The head in question is firmly ensconced in thoughts of Kalinda (Archie Panjabi), the third person of interest examined in’Red Zone’. It’s been clear since Cary first glimpsed Kalinda sneaking off with FBI agent Lana Delaney (Jill Flint) that he would obsess over her and her polysexual tendencies. This is tricky because we’ve been here before, so this storyline isn’t exactly covering new ground. What is new is a more thorough examination of Kalinda’s side of the story. Cary stages a confrontation late in the episode that enables him to get what he needs: the brush off from Kalinda that allows him to resume his cool-as-a-cucumber attitude in witness prep. Had we only seen his side of the story, it would have been far less interesting. Instead we continue to dig into Kalinda’s uncomfortable situation as Lemond Bishop’s (Mike Colter) errand girl, forced to investigate Delaney’s case load and plant a featureless white card that oozes menace in its lack of identifying features.
The escalating nature of her relationship with Bishop is another step in the vindication of Kalinda as a character. This storyline has the potential to be a meaty and morally twisty, which is gratifying considering Panjabi’s considerable talent and how relegated to the background she’s been for the last several years. It’s not quite there yet, but it has a great deal of potential. Of course that potential also seems to be pointing to a bullet in the head or a trip to the witness protection program for Kalinda by season’s end…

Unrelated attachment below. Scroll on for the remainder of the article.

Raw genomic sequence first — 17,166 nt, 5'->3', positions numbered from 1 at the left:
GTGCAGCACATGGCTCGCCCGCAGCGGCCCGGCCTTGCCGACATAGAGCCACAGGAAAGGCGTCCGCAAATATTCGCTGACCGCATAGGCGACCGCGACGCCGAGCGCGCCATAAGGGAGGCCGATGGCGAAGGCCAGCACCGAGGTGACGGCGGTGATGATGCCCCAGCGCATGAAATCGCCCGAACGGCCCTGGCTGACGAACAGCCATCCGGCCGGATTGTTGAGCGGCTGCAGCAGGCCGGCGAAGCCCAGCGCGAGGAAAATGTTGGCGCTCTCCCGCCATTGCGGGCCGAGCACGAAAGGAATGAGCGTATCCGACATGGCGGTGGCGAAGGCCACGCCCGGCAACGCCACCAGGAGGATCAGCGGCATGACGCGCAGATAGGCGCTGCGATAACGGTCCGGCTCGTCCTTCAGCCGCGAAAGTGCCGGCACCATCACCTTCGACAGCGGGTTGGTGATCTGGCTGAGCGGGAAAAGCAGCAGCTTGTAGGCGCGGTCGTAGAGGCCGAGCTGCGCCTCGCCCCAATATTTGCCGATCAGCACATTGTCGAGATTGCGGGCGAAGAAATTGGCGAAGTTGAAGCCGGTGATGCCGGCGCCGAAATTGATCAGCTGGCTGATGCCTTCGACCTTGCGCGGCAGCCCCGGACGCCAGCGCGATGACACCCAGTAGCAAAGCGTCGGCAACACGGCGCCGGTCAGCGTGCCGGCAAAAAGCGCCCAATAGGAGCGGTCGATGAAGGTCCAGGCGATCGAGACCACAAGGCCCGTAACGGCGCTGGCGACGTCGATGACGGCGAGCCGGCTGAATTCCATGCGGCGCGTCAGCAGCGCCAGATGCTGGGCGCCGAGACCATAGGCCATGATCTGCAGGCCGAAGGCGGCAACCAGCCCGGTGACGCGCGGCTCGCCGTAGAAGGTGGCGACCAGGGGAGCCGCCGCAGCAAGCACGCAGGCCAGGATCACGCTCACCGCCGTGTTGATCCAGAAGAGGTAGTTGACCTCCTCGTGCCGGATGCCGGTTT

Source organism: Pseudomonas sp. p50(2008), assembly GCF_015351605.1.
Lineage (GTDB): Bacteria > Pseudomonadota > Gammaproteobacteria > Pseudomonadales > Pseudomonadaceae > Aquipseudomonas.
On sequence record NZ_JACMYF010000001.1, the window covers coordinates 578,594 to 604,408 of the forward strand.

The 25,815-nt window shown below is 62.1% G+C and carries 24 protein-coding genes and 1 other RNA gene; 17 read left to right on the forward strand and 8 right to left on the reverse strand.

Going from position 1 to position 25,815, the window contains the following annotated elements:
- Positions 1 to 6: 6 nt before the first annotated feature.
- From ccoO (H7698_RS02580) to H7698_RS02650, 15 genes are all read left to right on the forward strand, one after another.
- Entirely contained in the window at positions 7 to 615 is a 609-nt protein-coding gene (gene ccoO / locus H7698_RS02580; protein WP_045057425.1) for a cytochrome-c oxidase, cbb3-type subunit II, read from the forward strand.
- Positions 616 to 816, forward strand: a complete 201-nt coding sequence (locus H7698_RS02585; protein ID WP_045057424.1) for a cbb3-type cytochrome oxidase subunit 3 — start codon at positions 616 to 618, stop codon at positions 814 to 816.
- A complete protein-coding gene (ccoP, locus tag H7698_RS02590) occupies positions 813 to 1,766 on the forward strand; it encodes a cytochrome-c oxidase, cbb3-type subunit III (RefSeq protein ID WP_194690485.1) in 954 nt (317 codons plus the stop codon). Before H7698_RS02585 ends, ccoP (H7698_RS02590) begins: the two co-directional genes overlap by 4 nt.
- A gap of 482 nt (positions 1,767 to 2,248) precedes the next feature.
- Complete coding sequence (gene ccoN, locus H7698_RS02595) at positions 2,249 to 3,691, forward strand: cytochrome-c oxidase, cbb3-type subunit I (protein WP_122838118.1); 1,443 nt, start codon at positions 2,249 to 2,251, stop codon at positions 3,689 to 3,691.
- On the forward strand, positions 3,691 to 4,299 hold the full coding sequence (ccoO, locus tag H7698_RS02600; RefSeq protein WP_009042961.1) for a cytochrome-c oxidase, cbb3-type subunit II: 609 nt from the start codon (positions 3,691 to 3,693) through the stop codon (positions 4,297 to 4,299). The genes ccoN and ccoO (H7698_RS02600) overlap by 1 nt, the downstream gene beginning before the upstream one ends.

- The fact that Alicia solicits the opinion of Finn, a man she is sexually attracted to, and openly mimics his actions continues the steady burn between the pair.
- Speaking of sexy bits, is it just me or do many of the Delaney bits verge on gratuitous and unnecessary nudity? I’m not generally prudish but some of the sex stuff is like D grade softcore lesbian porn shot amateur-style by misogynists (that may only be a slight exaggeration). It’s like CBS gave the Kings a memo advising them to increase the skin factor in any way they could.
- The case of the week seems to exist more in service of positioning Alicia’s mindframe, but it does offer the latest in her continuing mental battle with Louis Canning (Michael J. Fox). There’s obvious comedy in his continued abuse of his deteriorating condition to solicit sympathy in the courtroom, but I really appreciated how he and Alicia have a few conversations about how he’s doing legitimacy. The character is antagonistic, but Fox has been a marvel in the role so I hope there’s plenty more of him to come.
- Finally, how disappointing is it that we learn that Castro (Michael Cerveris) has dropped out of the SA race courtesy of a quick reference in Elfman’s (Steven Pasquale) focus group? What a cop-out!
- Kalinda (after Cary pouts): “You came here to bang me so let’s go.”
Your turn: are you surprised that Alicia was so easily manipulated by the focus group responses? Should she have said no to Owen (Dallas Roberts) when he asked her to get involved in the rape case? Were you happy to see Canning back in court? Is Cary making a bad decision by testifying? Does Kalinda’s storyline have potential? And what was the card Bishop gave her? Sound off below
The Good Wife airs Sundays at 9pm EST on CBS